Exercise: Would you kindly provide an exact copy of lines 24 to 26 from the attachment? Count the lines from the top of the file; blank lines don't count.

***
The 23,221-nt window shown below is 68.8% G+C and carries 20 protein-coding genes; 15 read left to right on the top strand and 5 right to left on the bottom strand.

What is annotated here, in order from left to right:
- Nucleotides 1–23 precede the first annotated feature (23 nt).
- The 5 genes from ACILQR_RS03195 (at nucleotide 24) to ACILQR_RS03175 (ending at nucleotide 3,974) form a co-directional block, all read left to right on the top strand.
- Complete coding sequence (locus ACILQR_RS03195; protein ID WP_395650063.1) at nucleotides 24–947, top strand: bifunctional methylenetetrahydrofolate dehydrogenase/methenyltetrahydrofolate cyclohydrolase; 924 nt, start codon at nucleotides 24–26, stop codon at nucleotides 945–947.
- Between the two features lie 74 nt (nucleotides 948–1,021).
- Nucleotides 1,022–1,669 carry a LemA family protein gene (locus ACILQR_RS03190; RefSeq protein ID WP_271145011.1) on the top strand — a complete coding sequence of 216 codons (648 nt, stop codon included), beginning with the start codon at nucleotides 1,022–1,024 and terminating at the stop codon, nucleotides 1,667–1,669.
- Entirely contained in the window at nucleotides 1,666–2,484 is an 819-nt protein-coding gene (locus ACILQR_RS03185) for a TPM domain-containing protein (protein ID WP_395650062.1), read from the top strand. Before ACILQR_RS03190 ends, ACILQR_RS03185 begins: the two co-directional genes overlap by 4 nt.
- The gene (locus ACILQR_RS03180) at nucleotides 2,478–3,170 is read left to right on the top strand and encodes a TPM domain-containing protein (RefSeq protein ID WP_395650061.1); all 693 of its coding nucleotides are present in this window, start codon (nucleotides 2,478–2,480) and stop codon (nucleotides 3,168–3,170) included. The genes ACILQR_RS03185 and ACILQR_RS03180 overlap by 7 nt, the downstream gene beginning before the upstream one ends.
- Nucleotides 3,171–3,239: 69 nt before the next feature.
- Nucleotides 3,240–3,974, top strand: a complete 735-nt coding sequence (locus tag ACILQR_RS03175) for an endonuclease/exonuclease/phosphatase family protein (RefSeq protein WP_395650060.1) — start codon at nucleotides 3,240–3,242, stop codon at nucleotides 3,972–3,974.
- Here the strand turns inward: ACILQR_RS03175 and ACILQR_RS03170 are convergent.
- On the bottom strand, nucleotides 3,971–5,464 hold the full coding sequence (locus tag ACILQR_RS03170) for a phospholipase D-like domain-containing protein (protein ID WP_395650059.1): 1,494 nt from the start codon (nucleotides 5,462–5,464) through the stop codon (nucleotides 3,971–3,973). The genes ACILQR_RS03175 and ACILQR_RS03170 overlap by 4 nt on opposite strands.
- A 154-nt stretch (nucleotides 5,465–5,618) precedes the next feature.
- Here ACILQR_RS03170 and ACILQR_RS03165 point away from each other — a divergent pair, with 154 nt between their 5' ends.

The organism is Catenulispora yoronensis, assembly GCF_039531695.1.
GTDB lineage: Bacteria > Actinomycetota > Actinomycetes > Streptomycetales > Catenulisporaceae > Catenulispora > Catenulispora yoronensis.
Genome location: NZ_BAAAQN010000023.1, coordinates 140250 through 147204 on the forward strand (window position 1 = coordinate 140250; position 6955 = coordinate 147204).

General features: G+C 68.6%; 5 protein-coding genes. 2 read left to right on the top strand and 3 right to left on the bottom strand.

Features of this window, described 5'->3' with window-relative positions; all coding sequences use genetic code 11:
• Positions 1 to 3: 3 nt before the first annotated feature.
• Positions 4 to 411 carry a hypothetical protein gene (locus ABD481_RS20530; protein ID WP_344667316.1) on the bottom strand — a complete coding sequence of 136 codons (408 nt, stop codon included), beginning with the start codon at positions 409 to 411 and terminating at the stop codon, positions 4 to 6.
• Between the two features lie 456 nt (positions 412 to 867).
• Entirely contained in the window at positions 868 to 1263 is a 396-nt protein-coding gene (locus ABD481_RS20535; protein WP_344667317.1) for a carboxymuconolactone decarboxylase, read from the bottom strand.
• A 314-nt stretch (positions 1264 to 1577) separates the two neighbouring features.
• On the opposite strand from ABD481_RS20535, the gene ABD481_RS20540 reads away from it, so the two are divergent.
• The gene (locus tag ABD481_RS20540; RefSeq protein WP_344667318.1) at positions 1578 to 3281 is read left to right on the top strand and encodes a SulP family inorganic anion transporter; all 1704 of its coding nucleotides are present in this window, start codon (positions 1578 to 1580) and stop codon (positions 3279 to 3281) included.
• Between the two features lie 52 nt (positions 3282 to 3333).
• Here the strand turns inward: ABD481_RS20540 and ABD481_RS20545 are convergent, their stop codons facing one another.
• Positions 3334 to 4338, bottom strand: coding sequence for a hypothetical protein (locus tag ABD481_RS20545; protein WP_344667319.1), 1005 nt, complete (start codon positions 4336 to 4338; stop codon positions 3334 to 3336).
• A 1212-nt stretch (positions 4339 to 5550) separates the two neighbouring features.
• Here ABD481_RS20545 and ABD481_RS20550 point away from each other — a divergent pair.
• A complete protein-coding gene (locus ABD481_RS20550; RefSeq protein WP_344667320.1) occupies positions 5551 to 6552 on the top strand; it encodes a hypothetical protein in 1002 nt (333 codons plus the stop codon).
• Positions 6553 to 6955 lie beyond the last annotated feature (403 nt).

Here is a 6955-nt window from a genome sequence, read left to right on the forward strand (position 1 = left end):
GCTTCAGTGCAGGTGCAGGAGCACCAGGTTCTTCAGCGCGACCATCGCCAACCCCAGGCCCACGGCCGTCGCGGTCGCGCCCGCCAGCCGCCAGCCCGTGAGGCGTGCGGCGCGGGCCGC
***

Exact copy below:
• Entirely contained in the window at positions 868 to 1263 is a 396-nt protein-coding gene (locus ABD481_RS20535; protein WP_344667317.1) for a carboxymuconolactone decarboxylase, read from the bottom strand.
• A 314-nt stretch (positions 1264 to 1577) separates the two neighbouring features.
• On the opposite strand from ABD481_RS20535, the gene ABD481_RS20540 reads away from it, so the two are divergent.